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Can "Amour" Possibly Lose Best Foreign Language Film?

No. But Best Documentary Feature and Best Cinematography are much more competitive.

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Best Foreign Language Film

Darius Khondji, Films du Losange / Sony Pictures Classics

Like the Best Actor and Best Supporting Actress categories, this one's all sewn up.


Amour (Austria)

Kon-Tiki (Norway)

No (Chile)

A Royal Affair (Denmark)

War Witch (Canada)

Should win: War Witch (starring Congolese actress Rachel Mwanza as a child soldier who can see the dead) and No (starring Gael García Bernal as a fictionalized ad man behind the real-life campaign to remove Chile's dictator Augusto Pinochet from power) are both terrific films. But weeks after seeing writer-director Michael Haneke's stark portrait of an elderly husband and wife trapped by the latter's inexorable physical decline, we're still thinking about, and getting a wee bit weepy over, Amour.

Will win: Every film that has been nominated for both Best Picture and Best Foreign Language Film in the same year (1969's Z; 1998's Life is Beautiful; and 2000's Crouching Tiger, Hidden Dragon) has won the latter category. Amour will be no different.

Best Feature Documentary

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The first four nominees tackle difficult, knotty topics: The Israeli occupation of the West Bank; the history of Israel's war on terrorism from the men who ran it; the early days of the AIDS crisis; and the epidemic of rape in the U.S. military. The last is a heartwarming story about the uncommon comeback of a Detroit musician. Which one do you think is the favorite to win?


5 Broken Cameras, Emad Burnat and Guy Davidi

The Gatekeepers, Dror Moreh, Philippa Kowarsky, and Estelle Fialon

How to Survive a Plague, David France and Howard Gertler

The Invisible War, Kirby Dick and Amy Ziering

Searching for Sugar Man, Malik Bendjelloul and Simon Chinn

Should win: How to Survive a Plague is a vital reminder of a literal life-or-death struggle that many younger gay men likely know little about. The Invisible War calls attention to a horrific (and horrifically underreported) problem. But The Gatekeepers makes actual history: Director Dror Moreh somehow got the six former heads of Israel's intelligence agency Shin Bet — who have never been interviewed before — to give candid and riveting accounts of Israel's constantly fraught struggle for peace and security.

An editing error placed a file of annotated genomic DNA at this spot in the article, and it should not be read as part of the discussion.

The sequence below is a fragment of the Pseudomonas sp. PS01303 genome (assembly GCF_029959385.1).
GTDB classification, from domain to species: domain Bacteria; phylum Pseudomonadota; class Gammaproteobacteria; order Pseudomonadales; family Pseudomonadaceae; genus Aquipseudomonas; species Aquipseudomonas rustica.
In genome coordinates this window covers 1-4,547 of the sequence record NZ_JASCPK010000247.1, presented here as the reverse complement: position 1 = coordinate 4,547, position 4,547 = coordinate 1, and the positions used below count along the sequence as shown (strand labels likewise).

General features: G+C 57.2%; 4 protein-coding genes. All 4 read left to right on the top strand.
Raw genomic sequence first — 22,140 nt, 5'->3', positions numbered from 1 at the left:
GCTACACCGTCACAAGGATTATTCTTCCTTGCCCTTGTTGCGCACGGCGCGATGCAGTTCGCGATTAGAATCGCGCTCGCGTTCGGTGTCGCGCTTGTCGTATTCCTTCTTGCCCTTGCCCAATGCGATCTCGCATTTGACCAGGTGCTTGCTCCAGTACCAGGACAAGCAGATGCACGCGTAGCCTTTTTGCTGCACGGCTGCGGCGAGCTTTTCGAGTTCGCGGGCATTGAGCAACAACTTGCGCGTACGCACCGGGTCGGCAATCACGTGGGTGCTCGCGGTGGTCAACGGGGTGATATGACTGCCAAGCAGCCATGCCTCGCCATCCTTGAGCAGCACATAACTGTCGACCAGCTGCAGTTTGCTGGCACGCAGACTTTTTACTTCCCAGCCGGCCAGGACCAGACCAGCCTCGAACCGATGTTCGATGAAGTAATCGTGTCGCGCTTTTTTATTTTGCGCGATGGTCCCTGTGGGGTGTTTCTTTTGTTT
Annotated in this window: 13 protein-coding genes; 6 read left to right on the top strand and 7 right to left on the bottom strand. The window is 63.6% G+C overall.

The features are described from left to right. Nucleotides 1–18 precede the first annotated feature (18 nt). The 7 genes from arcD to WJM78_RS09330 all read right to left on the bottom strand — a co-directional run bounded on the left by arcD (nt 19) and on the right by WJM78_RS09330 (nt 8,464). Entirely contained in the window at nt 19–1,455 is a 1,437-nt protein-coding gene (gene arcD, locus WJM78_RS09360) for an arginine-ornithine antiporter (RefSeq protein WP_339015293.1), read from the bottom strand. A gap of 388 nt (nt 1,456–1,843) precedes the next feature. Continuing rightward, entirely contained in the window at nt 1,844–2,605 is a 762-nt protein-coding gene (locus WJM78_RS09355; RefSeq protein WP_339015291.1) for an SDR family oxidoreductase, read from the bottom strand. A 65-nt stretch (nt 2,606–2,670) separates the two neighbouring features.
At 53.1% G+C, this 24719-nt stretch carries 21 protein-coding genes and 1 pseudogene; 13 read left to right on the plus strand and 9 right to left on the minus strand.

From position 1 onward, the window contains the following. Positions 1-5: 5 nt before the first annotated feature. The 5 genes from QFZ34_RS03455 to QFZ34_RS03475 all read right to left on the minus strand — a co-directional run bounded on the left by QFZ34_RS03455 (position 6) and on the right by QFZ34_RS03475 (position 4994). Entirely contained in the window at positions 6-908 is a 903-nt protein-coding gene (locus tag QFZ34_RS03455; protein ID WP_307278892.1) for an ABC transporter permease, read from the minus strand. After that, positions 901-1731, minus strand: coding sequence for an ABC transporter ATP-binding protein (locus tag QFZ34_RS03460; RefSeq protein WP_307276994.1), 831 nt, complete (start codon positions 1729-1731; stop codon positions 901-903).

Will win: Searching for Sugar Man — about forgotten Motown musician Sixto Rodriguez, and how he was rediscovered by two South Africans desperate to find the man who was still a legend in their country — is such a crowd pleaser that most have pegged it as the favorite to win. We won't stand in its way. (But The Gatekeepers could be a good surprise winner for your ballot.)

Best Cinematography

20th Century Fox; Francois Duhamel

Cinematographers (a.k.a. directors of photography, or DPs) work tirelessly with an arsenal of lenses, lights, and filters while strategizing with camera placement and movement, all to fulfill the director's vision. And usually all audiences will think to themselves is "sooooooo preeeeeeetty."


Anna Karenina, Seamus McGarvey

Django Unchained, Robert Richardson

Life of Pi, Claudio Miranda

Lincoln, Janusz Kamiński

Skyfall, Roger Deakins

Should win: This is a tough one. Life of Pi's Claudio Miranda had to figure out how to shoot a lifeboat as if it was really floating in the Pacific Ocean (instead of a studio soundstage in front of giant greenscreens). Anna Karenina's Seamus McGarvey had to execute director Joe Wright's bold decision to shoot most of the film as if it was all taking place on stage. But we're pulling for Roger Deakins' stunning work on Skyfall, which reinvented how a James Bond film could look without ever losing how a Bond film should feel.

Will win: Skyfall's Deakins has been nominated a whopping ten times now with no win, so there could be enough "it's time" sentiment to pull the votes to his favor. But probably not. Plan on Life of Pi taking this one.